Finally, A Film Worth Writing About

Just take a look at the previous post's date. It's been a wasteland of a summer, no? Star Trek- two hours of technicolor glee, but that was May. Up- a winner, and should be somewhere on the 1000 best films ever made. And since I'm full-time in Halifax now, I've blinked and missed anything critically notable like The Hurt Locker, and... um... The Hurt Locker. Instead it's been a parade of disappointment. When did movies stop making sense? Transformers, Harry Potter, Wolverine, Terminator- name your franchise; every one of them was like picking up issue #340 of a comic book I've never read. Maybe if you sit around thinking about Dumbledore's Army (but wasn't that what the last HP was about? And why not even a mention of said army in this new one?) or the internal workings of Jazz the police car Transformer (Is he the police car Transformer? Is he a he? Or an it? And was he even in Revenge of the Fallen?), you might be of another opinion, but you'd also be a child, and no one makes movies for grown-ups any more.
But- one that rides the line (meaning there's grown-up pleasures to be had, but if you just want to "Aw, Dude! That was fuckin this! That was fuckin' that!" all your way through it, fill your emotionally stunted boots) is the one I saw last night, Inglourius Basterds.

I've never been one to worship Tarantino to the exclusion of all else, but I've been a fan. I saw Reservior Dogs a year before it became an obsession at my and everyone else's university, and that's triggered an auto-reaction to every one of his films since (even Pulp Fiction): that there's never going to be that pure experience of being surprised by this filmmaker again. Or so I thought.

I think it's the classically evocative WWII setting that made so much of this movie pop for me. Every one of Tarantino's tricks that I'd grown so aware of worked for me here. As a writer I'm a huge fan of knowing the rules and promptly breaking them. This movie introduces characters, then shoots their nuts off before they've had a chance to do shit-all for the story or for themselves. There are extended scenes (or, in recent QT style, 'Chapters", such as the "Rendezvous in Nadine" sequence, that are as good as any stage script I've read in ages, that meander down entirely irrelevant roads (the 'King Kong' conversation b/t the undercover Basterds and the German officer), and pull themselves together just in time for the denoument, which is as abrupt as a gunshot to the face. Literally.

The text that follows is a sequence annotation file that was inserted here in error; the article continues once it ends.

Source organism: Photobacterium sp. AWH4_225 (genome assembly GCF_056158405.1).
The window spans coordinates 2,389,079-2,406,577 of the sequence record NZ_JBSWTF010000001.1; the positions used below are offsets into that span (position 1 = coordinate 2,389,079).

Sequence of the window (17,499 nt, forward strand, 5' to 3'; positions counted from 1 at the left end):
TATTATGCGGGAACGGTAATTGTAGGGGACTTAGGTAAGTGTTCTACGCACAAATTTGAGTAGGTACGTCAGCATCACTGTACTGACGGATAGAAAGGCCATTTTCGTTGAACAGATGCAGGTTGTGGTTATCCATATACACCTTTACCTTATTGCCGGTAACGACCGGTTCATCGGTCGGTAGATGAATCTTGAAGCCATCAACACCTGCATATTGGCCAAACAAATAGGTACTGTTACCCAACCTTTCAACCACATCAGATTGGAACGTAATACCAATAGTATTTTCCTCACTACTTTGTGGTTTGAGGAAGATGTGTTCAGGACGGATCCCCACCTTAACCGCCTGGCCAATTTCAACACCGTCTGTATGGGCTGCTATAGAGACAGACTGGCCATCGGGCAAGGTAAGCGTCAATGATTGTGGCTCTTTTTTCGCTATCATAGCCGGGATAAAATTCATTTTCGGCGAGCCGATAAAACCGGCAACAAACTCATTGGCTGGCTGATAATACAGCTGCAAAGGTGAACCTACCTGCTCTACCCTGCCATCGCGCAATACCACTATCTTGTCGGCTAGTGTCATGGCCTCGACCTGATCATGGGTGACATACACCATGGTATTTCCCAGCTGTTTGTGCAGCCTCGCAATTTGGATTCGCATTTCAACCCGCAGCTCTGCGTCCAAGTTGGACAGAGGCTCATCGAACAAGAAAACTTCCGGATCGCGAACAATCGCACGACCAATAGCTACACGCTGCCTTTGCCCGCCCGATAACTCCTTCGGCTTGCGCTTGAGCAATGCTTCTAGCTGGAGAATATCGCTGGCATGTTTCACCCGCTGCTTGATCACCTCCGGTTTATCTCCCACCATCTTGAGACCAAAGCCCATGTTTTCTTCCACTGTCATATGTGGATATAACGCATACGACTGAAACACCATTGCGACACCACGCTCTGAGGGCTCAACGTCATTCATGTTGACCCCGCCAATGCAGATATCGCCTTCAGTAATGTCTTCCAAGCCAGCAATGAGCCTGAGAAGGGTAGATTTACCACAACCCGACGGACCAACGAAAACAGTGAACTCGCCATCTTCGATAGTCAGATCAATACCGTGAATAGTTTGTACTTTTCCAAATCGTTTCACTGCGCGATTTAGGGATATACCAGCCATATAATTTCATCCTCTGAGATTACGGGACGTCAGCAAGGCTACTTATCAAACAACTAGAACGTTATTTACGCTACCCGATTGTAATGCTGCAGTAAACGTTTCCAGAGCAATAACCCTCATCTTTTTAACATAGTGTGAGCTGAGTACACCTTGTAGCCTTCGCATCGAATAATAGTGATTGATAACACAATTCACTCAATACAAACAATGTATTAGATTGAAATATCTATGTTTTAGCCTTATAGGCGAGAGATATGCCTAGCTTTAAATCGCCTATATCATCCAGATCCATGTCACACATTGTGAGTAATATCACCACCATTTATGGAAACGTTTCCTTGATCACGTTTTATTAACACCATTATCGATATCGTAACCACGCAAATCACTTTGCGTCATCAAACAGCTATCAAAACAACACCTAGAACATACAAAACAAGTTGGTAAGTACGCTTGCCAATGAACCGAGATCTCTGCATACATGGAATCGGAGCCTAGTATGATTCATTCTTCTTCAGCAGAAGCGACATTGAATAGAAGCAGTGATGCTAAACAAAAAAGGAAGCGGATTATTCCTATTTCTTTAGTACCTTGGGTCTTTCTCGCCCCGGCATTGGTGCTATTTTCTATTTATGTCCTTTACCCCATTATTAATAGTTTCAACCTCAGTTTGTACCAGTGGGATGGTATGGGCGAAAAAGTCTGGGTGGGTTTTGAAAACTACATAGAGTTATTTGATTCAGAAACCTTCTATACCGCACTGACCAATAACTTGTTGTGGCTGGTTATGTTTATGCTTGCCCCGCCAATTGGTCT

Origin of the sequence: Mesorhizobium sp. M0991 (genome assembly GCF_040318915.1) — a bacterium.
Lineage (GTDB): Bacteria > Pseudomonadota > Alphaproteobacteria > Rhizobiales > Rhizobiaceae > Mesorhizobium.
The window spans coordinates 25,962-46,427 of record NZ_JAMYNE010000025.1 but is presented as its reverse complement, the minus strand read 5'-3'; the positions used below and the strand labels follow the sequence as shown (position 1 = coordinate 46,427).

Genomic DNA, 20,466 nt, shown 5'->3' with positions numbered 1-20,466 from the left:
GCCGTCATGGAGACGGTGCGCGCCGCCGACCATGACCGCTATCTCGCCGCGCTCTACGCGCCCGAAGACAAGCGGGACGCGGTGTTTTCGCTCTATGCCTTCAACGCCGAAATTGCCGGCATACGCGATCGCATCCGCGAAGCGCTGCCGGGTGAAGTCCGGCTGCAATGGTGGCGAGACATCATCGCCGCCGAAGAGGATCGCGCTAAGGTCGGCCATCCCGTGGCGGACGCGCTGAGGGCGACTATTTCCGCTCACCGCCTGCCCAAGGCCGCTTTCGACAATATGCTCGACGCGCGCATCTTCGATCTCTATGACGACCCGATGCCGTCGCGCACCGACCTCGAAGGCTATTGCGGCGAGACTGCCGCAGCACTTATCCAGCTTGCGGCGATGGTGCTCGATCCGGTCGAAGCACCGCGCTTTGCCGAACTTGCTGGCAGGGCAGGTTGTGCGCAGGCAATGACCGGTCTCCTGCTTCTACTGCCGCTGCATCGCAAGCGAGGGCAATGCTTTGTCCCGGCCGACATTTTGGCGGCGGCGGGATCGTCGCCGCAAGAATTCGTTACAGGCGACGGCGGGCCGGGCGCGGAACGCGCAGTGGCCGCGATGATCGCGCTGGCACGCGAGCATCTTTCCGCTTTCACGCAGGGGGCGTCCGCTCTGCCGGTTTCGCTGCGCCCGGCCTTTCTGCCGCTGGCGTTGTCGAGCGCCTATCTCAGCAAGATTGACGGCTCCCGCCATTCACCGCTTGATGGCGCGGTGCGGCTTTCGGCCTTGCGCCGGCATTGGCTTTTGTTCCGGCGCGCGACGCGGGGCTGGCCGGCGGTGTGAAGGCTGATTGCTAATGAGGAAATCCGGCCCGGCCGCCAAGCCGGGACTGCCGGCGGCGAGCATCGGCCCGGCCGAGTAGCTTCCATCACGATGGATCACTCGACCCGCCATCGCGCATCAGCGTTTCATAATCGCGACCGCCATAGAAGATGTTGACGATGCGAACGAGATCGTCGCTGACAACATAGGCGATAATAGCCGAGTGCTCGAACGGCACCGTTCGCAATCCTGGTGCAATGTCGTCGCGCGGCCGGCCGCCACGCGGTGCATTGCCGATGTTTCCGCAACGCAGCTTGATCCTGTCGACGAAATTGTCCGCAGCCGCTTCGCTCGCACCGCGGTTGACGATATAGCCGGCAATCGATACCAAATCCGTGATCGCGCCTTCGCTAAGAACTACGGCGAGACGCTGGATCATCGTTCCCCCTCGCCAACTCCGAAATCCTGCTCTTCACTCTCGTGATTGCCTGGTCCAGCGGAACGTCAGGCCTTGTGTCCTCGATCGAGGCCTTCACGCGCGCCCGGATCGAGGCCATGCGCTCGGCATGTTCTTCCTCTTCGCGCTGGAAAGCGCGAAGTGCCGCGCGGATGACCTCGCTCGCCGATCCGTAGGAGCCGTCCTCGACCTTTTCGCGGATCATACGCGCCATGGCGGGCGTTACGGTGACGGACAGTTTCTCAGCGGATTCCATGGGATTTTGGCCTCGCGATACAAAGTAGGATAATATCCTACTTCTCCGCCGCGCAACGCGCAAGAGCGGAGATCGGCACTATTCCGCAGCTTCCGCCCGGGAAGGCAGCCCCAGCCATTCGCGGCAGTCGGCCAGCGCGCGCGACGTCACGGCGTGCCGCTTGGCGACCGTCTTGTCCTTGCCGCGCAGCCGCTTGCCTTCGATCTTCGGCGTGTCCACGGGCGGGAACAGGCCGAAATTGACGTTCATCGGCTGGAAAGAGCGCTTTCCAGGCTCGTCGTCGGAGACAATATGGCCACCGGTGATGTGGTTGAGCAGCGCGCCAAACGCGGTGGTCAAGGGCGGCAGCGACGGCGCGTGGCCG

And there's just enough silence and breathing room in this film to set one's mind going. I found myself thinking, early on, 'Is this a film about good and evil? Or just about evil? Or just about war?' These are guys who don't beat them (well, in one sense of the word, they do), but join them. They're not glorious, and they're bastards. They, like their foul German opposers, don't think a lick about what horrid shit they're inflicting on hundreds of people. And that makes the nihilistic bent that Tarantino works with jive the best it has in any of his work.

There's a moment in the polar opposite of this film, the aforementioned Star Trek, where Kirk and Spock are trying to talk their way through an encounter with Nero, the planet-destroying villain, who of course doesn't want anything to do with diplomacy. And just when you think you might get one of those orations on humanity that Patrick Stewart did so well and Scott Bakula did so badly, Kirk just says "Fuck it. All we can do is shoot at him"
And Spock agrees. And they do.
That's what Inglourious Basterds is from start to finish. We all know why Shoshonna works with a steadfast resolve to burn every Nazi alive in her movie theatre- because that's what you do when the world's that way. And if you think these thoughts are far too lofty to have come out of this particular moviegoing experience, well.
I can't immediately bring to mind a war film that didn't have the protagonists coming to grips with the moral lapses they've expereinced in battle, which is something I suspect one doesn't do much of in The Fight. And before going to this movie I found my mind drifting over the PC implications of having Jews do this in a movie, but that's kind of all out the window now.
One of several scenes as good as a one-act play